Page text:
Calculate the volume of water in square, rectangular or cylindrical aquariums.

Calculation is based on an empty tank and is an estimate only.

Square or rectangular tank
Tank Length (in):
Tank Width (in):
Tank Depth (in):
Tank Volume: Gallons
Round or octagonal tank
Tank Diameter (in):
Tank Depth (in):
Tank Volume Gallons
Fish tank weight
Tank Capacity (gallons):
Fish tank weight approx: Lbs (plus substrate, rock and driftwood)

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Suggestions for setting up a tank. Consult a professional also before using this information.

The first thing to consider is the size of the tank; it’s common for people to think ‘oh I’ll just get a small one to start as it’ll be easy to look after’. Smaller tanks can actually take a lot more work than the big ones, because a small body of water is not very stable it will heat up and cool down quickly giving temperature fluctuations, any pollutants that get into the water will be heavily concentrated because there isn’t much water. A larger tank gives you more margins for error, and of course the more tank you have, the more fish you can have!

The conversion from US Gallons to litres is 3.7 litres to a US gallon by the way, UK gallons are 4.5 litres but in the fish keeping world we tend to work in the US gallons.

Setting up the tank

1. Choose the position for your tank, remove anything from this area and ensure the area is clean. I recommend you move furniture to ensure you have clear space around the tank to set it up.

2. If the tank is of a reasonable size and going upstairs or above a cellar then it’s advisable to put a sheet of ply or something similar on the floor under where the tank goes, this will spread the weight of the tank over as many joists as possible.

3. Put the stand in place and check with a spirit level if it is level. This doesn’t need to be millimetre accurate but if it’s significantly off then you should level it as much as possible.

4. This step can be skipped if you have a floating base tank. Put a layer of thin polystyrene on top of the stand, this levels out any lumps and bumps and can stop the tank from cracking. This is as important to a fish keeper as a towel is to an interstellar hitchhiker.

5. Put the tank on the stand, ensure it is sat squarely and there is no overhang. Again this is very important.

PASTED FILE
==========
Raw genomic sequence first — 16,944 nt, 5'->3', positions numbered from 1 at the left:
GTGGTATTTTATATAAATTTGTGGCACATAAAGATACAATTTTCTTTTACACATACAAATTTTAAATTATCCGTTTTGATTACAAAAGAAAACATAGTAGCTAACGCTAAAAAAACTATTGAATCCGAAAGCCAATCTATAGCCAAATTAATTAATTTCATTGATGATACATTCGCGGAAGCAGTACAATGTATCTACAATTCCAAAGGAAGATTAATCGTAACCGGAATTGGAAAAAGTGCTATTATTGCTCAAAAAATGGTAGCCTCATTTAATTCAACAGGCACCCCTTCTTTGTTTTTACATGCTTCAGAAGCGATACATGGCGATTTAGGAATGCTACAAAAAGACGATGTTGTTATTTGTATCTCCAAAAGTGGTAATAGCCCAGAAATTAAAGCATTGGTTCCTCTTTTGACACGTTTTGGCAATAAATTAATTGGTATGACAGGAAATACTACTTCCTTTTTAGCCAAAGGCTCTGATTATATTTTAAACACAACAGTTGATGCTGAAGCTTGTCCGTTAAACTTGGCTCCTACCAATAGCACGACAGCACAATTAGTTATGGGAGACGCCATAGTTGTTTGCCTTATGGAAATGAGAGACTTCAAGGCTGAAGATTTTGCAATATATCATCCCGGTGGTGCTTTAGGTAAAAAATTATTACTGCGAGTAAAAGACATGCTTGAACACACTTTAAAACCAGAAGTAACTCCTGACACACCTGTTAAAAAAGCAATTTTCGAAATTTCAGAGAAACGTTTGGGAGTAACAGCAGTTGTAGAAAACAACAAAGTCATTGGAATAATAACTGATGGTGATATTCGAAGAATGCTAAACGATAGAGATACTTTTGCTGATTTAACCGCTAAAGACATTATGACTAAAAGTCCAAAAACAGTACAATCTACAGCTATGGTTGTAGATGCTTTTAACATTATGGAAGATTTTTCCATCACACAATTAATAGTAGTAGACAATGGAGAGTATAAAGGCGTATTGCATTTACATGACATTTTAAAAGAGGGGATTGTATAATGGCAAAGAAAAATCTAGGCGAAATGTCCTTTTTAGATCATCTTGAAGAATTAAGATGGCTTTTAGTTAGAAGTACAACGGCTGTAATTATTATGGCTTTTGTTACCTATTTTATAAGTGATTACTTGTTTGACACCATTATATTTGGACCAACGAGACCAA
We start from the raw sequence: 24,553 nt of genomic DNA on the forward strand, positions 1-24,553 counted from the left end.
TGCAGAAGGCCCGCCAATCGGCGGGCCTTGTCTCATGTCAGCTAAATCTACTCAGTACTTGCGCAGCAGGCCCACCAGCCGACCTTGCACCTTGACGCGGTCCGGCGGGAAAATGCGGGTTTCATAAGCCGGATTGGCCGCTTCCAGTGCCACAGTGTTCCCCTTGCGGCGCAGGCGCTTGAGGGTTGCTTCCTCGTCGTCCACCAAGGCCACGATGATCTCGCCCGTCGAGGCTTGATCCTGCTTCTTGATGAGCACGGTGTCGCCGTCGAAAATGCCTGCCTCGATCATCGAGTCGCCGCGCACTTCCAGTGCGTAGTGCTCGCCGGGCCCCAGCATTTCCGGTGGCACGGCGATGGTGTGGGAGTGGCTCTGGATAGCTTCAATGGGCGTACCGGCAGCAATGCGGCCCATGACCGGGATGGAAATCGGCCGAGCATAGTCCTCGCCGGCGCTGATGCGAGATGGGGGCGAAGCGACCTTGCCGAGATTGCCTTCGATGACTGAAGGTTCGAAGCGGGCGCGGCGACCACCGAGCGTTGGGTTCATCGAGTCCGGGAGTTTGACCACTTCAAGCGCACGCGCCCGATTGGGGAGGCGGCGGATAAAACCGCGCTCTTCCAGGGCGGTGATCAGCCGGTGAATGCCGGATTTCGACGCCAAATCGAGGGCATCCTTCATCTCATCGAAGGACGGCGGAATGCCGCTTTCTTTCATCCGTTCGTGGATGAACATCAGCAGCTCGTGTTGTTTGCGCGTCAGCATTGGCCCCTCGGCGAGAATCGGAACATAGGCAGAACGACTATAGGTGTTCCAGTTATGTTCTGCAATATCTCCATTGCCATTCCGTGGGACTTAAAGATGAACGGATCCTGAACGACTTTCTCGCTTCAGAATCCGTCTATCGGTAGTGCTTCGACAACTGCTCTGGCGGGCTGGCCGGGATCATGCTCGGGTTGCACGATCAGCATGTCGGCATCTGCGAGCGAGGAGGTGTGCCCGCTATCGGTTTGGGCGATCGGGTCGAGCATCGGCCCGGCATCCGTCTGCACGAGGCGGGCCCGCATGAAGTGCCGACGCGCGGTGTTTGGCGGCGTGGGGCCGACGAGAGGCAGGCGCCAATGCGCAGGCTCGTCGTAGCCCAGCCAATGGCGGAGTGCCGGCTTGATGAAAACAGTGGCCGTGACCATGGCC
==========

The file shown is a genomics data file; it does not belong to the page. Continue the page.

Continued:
6. Hook up the equipment onto the tank, do not turn it on!

7. Wash your substrate thoroughly and put it in the bottom of the tank

8. Add dechlorinator to the tank and fill the tank with water to roughly three quarters full (I only say don’t fill it entirely because you’ll need to muck around in the tank a bit, if it’s full you’ll just make a mess of the floor, this is especially important if you do not have a forgiving wife/husband), switch the heater and the filter on. Depending on the make/model of the filter you may need to prime it to get it to start, there should be instructions with the filter.

9. When the heater and filter are working you can start to put your décor in, it’ll take a while for the tank to get up to temperature so feel free to muck around and take your time.

10. When you’ve done arranging the tank fill it completely up, you’ll notice that there are bubbles forming on the glass and the water may not be totally clear, don’t worry about this it should settle down within 24hrs or so. Put the thermometer into the tank.

11. I’d recommend running the tank for a day before starting your fishless cycle, if there are any problems with the equipment they’re likely to manifest fairly quickly, this gives you a chance to sort things out without worrying over your bacteria colony. Also you may need to tinker with the temperature a bit to get it right, remember trust the thermometer as your temperature reading and just adjust the temp up and down as needed.

Once you’ve gone through the fishless cycle you’ll be ready for fish and should have a fairly smooth ride of it for having done your prep work first.

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